[2] This suggestion still applies even if you are familiar with horses – it will give an added depth and texture to your story.

[3] There are some schools of thought that this is not the wisest route, but as far as I’m concerned, there is no wrong way to write a story.

“What’s In A Name?”

Even by a different name, a rose would smell just as sweet, according to William Shakespeare.

Part of the magic of character development lives in the name you choose.  This crosses all genres and can make a character go from ordinary to eclipsing his or her creator. [1]   Scarlett O’Hara would probably not have been so memorable if her name had been Sally.

There are a great many resources for finding names – from Google to baby naming books, you can always find something that will suit your characters.  What makes name research even more fun is discovering the meaning behind them, particularly when the name lends itself to both the character’s journey and the story itself.  This is most important for your hero or heroine, but the secondary characters can also benefit from this type of care.

I will offer a word of caution, however – there will be times when one character refuses to like any of the names chosen for him (or her).  He (or she) will be accepting of it for one draft, but when you go in to revise, the name no longer suits.  This has only happened once, in my own experience, and that particular character was so dissatisfied with his name, that I changed it twelve times. [2]  In the process, he changed his nationality, as well, which was interesting and unexpected, to say the least.

Regardless of what genre you choose to write in, the name you give your characters will not only enhance the story, but add a certain depth, as well.  


[1]  The most famous of these characters is Sherlock Holmes, whom creator Sir Arthur Conan Doyle came to despise – so much so, he killed the character off in The Final Problem.  Public opinion, of course, encouraged the return of the memorable sleuth.

[2]  His current name is satisfactory – it’s not only delicious to roll off one’s tongue, it’s quite playful and suggests a fun, sexy and sensitive nature.

“What Year Is It, Anyway?”

A few years ago, I read a mystery that had a very modern and contemporary feel to it, both in the language and the narrative.  Nowhere in the book’s description or within the context of the story did it clarify the time period.  I’d read perhaps six chapters before it became clear that it was set in the Old West, and not in the year 2012.  Not long after that, I lost interest, put the book down and have since forgotten both title and author.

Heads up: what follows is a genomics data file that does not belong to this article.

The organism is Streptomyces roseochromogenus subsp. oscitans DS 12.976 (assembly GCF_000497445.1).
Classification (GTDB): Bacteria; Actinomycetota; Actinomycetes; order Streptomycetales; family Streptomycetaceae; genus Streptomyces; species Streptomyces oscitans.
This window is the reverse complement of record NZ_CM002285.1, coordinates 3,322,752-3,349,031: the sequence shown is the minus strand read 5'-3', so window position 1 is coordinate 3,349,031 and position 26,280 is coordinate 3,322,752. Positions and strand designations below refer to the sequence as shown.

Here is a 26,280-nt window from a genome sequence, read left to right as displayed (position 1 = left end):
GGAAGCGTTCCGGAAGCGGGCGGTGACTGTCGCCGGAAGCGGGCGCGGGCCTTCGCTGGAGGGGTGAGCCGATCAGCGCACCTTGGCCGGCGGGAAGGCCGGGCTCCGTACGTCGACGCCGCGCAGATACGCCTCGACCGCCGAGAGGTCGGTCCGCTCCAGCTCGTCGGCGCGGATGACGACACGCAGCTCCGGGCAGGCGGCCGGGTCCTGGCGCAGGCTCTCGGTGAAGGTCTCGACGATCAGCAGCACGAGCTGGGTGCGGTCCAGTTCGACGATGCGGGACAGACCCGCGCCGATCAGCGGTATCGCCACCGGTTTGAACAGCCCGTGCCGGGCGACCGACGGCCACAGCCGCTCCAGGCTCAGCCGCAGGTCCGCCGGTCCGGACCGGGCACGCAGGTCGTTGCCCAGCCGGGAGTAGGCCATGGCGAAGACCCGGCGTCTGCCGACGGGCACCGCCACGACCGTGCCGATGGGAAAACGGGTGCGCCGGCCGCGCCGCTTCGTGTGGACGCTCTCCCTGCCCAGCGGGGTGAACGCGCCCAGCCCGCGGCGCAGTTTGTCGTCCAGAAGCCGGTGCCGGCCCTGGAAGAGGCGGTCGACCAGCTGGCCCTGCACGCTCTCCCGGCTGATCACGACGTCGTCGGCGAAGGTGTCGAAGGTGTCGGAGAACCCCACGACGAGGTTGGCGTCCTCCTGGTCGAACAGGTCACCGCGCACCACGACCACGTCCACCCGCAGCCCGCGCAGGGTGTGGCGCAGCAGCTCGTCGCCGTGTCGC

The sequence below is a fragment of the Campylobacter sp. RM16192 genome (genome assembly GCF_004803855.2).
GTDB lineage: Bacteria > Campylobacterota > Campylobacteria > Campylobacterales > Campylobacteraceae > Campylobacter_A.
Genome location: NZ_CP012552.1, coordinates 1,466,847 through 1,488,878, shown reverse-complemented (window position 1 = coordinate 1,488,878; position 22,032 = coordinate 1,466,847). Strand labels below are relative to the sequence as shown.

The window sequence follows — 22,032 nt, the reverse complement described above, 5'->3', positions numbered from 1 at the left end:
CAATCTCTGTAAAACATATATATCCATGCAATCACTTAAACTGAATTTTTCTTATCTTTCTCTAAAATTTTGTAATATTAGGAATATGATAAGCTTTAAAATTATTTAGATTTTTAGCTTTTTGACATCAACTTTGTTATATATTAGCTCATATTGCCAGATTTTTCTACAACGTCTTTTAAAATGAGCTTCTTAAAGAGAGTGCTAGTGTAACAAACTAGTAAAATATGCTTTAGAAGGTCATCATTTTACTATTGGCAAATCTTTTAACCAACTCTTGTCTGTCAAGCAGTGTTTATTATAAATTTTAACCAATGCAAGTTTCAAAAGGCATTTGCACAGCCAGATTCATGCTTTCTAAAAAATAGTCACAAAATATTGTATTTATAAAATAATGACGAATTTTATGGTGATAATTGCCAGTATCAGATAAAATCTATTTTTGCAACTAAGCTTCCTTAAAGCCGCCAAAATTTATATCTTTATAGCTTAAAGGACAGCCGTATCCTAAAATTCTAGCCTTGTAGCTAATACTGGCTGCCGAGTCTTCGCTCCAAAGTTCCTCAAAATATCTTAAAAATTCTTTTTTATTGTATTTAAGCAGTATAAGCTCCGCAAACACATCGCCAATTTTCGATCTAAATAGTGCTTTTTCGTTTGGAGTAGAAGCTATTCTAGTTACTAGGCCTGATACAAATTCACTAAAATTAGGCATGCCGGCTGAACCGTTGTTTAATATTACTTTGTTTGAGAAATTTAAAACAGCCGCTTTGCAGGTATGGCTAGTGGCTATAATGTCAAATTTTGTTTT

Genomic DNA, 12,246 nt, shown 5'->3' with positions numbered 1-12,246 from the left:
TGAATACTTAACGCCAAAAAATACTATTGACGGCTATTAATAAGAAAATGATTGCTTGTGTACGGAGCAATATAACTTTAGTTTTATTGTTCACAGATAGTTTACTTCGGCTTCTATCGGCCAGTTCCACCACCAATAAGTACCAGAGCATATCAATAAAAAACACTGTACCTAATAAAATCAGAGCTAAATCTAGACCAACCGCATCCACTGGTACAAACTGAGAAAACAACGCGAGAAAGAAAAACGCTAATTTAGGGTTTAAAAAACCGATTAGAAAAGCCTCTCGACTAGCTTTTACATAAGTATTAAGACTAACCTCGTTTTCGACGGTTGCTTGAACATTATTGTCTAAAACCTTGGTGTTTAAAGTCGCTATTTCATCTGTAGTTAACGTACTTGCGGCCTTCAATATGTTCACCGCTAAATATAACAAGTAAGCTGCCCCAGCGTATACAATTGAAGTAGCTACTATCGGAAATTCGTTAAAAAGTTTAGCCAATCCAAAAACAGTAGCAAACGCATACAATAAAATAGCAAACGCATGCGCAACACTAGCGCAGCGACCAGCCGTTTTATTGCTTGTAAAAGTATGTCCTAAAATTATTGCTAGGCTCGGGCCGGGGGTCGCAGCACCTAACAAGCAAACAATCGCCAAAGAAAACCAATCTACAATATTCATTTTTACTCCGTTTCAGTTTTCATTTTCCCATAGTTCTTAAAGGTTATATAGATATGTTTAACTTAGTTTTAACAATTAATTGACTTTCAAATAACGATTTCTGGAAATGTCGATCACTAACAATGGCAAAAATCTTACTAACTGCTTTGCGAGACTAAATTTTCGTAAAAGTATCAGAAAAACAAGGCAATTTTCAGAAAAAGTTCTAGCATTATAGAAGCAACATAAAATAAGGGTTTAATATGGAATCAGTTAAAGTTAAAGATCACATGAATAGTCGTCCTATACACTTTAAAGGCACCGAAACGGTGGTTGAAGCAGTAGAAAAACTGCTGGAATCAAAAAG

Why did I put the book down, after investing enough time to have read six chapters?  I wanted to give the book a fair chance, even though I was continually trying to pinpoint the When of the world within that story.  And when a simple thing (like establishing the time period) takes more than one paragraph, let alone fifty pages, I’m removed from that world completely.  The effort to try and go back in is no longer worth it.

When writing fiction, be it a long or short narrative, it is important to immediately establish the context of the when, the where and the why.  This is especially important when the setting of your story is historical.  Whether it’s the Old West, Ancient Athens or turn of the century London, as soon as your reader opens to the first page, that world must come to life and engage all five senses – smell, sound, sight, touch, taste.  The goal, by doing this, is to engage the reader so deeply that they can’t turn the pages fast enough.    

Your job as a writer is to create a world so rich, so detailed, so inviting, that it takes your reader out of this world. 

And leave them wanting more.

“Trust Your Instincts.”

So said the mystic sage Obi-Wan Kenobi in Star Wars: A New Hope (1977).

This applies to your writing just as much as any real-life situation.  In real life, your instincts can either save you from a bad situation or encourage you to take a leap of faith.  

When it comes to your writing, only you as the writer can know if a particular scene needs to stay, even if you aren’t able to articulate why.  Trusting that scene’s place in your story is very important.  Your job as a writer, then, is to find and tease out the threads that will ultimately reward that instinct and faith.

Sometimes, those reasons will come up easily.  Many times, it will require walking away from the project for awhile, allowing it to percolate in the back of your mind.  And other times, it may require a creative project in a different medium to distract that focus long enough to allow the ideas to flow through you. 

Once you find those little connections between that scene and the rest of your story, it’s just a matter of threading them into the body of your work.  It will be time-consuming and more often than not a little frustrating, but the end result will be worth it.

Trust your instincts and keep the faith.

The story, through you, will work itself out.

“Brevity is the Soul of Wit…..”